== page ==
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Progressive Rock CD Reviews

Frank Zappa

Roxy and Elsewhere

Review by Steve Alspach

Toward the end of the run of the Mothers of Invention, this 2-LP set was released. Only Zappa would have the -dare I say it? - Unmitigated audacity to release a live album with virtually all new material. But he did so here, and outside of a few overdubs, the music is all live and is impeccably recorded. Zappa had pretty much abandoned the avant-garde side to his music, so while he keeps his sense of humor intact, the music is most enjoyable.

The band at this point was: Frank Zappa, guitar and vocals; George Duke, keyboards and vocals; Tom Fowler, bass; Ruth Underwood, percussion; Jeff Simmons, rhythm guitar and vocals; Don Preston, synthesizer; Bruce Fowler, trombone; Walt Fowler, trumpet; Napoleon Murphy Brock, tenor sax, flute, and vocals; and Chester Thompson and Ralph Humphrey, drums.

This review is available in book format (hardcover and paperback) in Music Street Journal: 2004 Year Book Volume 1 at

Track by Track Review
Penguin in Bondage
The song is a blues-tinged piece with a burning Zappa guitar solo in the middle. The "preamble" is a rather humorous attempt by Zappa to describe the theme of the song (variations on THE ACT) in a way to, as he puts it, "keep us on TV."
Pygmy Twylyte
This is a 2:13 piece that sounds like it could have been developed more, but it works well as is.
Dummy Up
This is really a six-minute jam which turns into a comical dialogue between Zappa, Jeff Simmons, and Napoleon Murphy Brock in which Simmons takes a hit of a rolled-up sweat sock in a high-school diploma, and then a college degree with nothing inside. "A college degree will get you nothing" explains Zappa.
Village of the Sun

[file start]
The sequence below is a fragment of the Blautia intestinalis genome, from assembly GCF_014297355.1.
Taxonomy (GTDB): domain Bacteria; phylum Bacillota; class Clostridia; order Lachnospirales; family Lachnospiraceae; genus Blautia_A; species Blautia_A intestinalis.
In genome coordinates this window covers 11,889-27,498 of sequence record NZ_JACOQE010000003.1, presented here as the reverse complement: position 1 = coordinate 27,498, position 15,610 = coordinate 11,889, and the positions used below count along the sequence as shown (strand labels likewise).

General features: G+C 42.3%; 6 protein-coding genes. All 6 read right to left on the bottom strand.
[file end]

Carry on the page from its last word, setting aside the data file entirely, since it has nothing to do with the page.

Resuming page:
An homage to Palmdale, where Zappa grew up and turkey farmers abounded, Zappa has always had an acerbic edge to much of his lyrics, but this is rather toned down. This piece has a bit of "blue-eyed soul" a bit reminiscent of Todd Rundgren.
Echidna's Arf (Of You)
This instrumental shows Zappa's unmatched complexity in composition and arrangement. The song then morphs into a funk mode before going into its complex coda.
Don't You Ever Wash That Thing?
Perhaps the goofiest of the songs on this album, the piece begins with a start-and-stop main theme, but still finds room for that rarest of moments, a trombone solo that rocks, an electric piano solo from George Duke, and dueling drum solos from Chester Thompson and Ralph Humphrey. Zappa doesn't appear until 7:25 in the song.
Son of Orange County
This number borrows the words from "Oh No" (off Zappa's Weasels Ripped My Flesh), but in the context of 1974, and Zappa's acerbic "I am not a crook" pot-shot at then-President Nixon, this takes on an entirely different feel. The song gets to feature Zappa in one of his most familiar environments - soloing over a two-chord progression.
More Trouble Every Day
An addendum to "Trouble Every Day" (from the Mothers' debut, Freak Out), this is a slow-cooked bluesy burner. The song was copyrighted in 1965 which may date it with its lyrics about rioting. Zappa again gets a lengthy lead here, and a rarity for a song on a live album - a fade-out!
Be-Bop Tango (of the Old Jazzmen's Church)
"The cowbell as a sign of unbridled passion, ladies and gentlemen." Well, who knew? After a strange intro, Bruce Fowler gets in a trombone solo over a be-bop 6/8 rhythm. Then, a band-participation exhibition of the dance (and another famous Zappa-ism: "Jazz is not dead, it just smells funny") and an audience-participation segment, then after the introduction of the ex-wife of Zappa associate Dunt, the band goes into an Ornette Coleman-like free section, Zappa gets the rest of the audience involved in a dance over a 12-bar blues pattern.
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